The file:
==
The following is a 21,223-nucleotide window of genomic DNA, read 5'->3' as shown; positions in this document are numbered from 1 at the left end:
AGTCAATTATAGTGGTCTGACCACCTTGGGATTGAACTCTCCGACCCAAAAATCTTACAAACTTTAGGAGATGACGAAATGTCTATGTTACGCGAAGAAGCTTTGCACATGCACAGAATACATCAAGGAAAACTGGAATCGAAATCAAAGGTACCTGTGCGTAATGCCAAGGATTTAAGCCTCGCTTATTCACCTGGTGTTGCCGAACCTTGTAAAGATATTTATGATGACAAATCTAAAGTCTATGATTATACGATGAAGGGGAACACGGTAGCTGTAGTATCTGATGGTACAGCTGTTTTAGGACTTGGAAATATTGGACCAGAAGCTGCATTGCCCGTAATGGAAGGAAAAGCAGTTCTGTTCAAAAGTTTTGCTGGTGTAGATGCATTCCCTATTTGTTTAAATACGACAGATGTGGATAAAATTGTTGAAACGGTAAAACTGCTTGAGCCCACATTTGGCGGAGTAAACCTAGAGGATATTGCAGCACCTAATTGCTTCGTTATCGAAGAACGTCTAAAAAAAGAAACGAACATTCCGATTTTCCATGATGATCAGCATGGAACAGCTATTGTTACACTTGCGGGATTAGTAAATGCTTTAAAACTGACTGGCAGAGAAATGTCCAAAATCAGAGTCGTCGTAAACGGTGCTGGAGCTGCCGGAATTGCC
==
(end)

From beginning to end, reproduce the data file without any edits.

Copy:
The following is a 21,223-nucleotide window of genomic DNA, read 5'->3' as shown; positions in this document are numbered from 1 at the left end:
AGTCAATTATAGTGGTCTGACCACCTTGGGATTGAACTCTCCGACCCAAAAATCTTACAAACTTTAGGAGATGACGAAATGTCTATGTTACGCGAAGAAGCTTTGCACATGCACAGAATACATCAAGGAAAACTGGAATCGAAATCAAAGGTACCTGTGCGTAATGCCAAGGATTTAAGCCTCGCTTATTCACCTGGTGTTGCCGAACCTTGTAAAGATATTTATGATGACAAATCTAAAGTCTATGATTATACGATGAAGGGGAACACGGTAGCTGTAGTATCTGATGGTACAGCTGTTTTAGGACTTGGAAATATTGGACCAGAAGCTGCATTGCCCGTAATGGAAGGAAAAGCAGTTCTGTTCAAAAGTTTTGCTGGTGTAGATGCATTCCCTATTTGTTTAAATACGACAGATGTGGATAAAATTGTTGAAACGGTAAAACTGCTTGAGCCCACATTTGGCGGAGTAAACCTAGAGGATATTGCAGCACCTAATTGCTTCGTTATCGAAGAACGTCTAAAAAAAGAAACGAACATTCCGATTTTCCATGATGATCAGCATGGAACAGCTATTGTTACACTTGCGGGATTAGTAAATGCTTTAAAACTGACTGGCAGAGAAATGTCCAAAATCAGAGTCGTCGTAAACGGTGCTGGAGCTGCCGGAATTGCC